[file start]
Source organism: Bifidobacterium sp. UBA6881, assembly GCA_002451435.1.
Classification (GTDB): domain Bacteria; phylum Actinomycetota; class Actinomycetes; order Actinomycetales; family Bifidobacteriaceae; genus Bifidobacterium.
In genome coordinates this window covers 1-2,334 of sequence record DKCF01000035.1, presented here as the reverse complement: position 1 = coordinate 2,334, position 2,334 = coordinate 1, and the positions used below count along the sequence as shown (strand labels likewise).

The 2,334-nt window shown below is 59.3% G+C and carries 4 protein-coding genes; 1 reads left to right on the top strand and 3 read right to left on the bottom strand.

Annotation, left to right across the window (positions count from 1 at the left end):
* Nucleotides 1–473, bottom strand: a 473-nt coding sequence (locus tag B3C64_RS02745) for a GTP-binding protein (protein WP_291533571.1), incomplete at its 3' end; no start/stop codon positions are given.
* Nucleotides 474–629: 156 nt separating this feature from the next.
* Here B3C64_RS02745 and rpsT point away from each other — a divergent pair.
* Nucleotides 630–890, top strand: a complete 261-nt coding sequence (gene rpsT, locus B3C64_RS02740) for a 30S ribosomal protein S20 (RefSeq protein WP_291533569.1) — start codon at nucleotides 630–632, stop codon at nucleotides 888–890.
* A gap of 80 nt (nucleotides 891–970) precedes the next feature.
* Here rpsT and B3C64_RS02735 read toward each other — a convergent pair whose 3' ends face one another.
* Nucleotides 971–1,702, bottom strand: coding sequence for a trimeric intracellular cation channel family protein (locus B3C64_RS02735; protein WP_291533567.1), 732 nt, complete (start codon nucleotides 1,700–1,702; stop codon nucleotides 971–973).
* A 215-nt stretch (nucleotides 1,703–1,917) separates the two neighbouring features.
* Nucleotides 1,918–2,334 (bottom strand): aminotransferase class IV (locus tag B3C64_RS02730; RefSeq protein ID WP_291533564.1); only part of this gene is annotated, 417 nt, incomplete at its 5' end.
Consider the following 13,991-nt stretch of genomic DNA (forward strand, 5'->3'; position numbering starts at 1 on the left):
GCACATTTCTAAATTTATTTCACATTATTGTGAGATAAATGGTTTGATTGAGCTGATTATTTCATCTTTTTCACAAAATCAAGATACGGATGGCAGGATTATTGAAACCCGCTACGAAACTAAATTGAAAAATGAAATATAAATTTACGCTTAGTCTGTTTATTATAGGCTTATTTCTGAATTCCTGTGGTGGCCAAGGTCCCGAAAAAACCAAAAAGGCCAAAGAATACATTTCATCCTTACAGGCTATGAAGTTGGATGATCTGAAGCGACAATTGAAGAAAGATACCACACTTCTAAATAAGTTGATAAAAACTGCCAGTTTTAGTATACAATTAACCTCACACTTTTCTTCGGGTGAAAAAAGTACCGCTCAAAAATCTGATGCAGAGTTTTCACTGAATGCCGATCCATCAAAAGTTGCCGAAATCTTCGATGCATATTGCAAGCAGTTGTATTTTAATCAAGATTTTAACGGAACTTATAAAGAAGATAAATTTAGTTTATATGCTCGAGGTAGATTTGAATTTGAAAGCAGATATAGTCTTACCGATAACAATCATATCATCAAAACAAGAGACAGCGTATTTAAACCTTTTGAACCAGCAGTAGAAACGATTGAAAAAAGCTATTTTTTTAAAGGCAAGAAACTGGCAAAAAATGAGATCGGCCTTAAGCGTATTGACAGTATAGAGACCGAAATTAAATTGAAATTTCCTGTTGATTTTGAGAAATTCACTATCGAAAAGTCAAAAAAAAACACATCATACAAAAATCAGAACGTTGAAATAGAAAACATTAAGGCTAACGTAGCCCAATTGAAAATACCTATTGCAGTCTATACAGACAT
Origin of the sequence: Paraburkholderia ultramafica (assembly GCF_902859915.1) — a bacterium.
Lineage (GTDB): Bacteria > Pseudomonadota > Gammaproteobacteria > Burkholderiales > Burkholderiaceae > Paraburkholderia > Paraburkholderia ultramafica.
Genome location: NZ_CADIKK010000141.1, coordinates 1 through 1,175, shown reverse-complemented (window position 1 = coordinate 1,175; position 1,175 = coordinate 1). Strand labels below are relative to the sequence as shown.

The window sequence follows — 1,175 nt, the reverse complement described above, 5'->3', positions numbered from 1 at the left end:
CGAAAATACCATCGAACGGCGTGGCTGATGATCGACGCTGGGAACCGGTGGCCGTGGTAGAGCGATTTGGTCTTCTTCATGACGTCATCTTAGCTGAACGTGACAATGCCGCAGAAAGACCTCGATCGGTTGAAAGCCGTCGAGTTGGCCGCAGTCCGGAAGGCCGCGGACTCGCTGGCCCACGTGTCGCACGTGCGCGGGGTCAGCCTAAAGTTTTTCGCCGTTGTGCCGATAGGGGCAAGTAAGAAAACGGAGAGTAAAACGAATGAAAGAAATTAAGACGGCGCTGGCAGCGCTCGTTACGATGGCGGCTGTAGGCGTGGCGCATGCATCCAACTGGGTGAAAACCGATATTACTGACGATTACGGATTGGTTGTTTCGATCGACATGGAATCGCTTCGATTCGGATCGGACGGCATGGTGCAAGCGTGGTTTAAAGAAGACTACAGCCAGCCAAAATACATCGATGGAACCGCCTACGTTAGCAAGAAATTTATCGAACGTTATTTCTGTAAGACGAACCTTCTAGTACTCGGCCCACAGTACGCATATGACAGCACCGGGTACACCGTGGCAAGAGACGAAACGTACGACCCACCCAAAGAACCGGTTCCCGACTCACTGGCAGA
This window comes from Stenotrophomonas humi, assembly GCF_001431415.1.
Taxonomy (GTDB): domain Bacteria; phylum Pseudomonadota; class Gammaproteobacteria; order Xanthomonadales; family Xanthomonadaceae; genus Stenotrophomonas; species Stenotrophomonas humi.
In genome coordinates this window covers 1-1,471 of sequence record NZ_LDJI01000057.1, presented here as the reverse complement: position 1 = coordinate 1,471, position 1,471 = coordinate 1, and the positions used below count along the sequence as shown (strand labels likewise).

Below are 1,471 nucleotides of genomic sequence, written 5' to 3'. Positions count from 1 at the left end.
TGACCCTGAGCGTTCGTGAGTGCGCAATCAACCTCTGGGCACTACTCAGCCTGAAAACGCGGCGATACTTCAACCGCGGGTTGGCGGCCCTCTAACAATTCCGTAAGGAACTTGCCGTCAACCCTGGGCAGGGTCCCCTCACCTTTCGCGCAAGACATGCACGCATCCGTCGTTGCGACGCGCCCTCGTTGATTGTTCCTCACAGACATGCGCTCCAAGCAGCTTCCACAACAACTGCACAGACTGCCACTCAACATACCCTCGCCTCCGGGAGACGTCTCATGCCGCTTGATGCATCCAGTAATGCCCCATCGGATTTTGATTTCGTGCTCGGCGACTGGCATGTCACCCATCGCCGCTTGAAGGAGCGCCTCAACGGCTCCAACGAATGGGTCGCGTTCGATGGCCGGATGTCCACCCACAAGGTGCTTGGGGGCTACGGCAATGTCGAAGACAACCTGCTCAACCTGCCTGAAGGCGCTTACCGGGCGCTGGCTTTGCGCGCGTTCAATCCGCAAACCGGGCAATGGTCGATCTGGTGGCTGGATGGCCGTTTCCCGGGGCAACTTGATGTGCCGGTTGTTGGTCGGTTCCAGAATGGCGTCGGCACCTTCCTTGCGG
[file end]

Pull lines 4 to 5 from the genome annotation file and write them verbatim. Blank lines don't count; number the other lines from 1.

The 2,334-nt window shown below is 59.3% G+C and carries 4 protein-coding genes; 1 reads left to right on the top strand and 3 read right to left on the bottom strand.

Annotation, left to right across the window (positions count from 1 at the left end):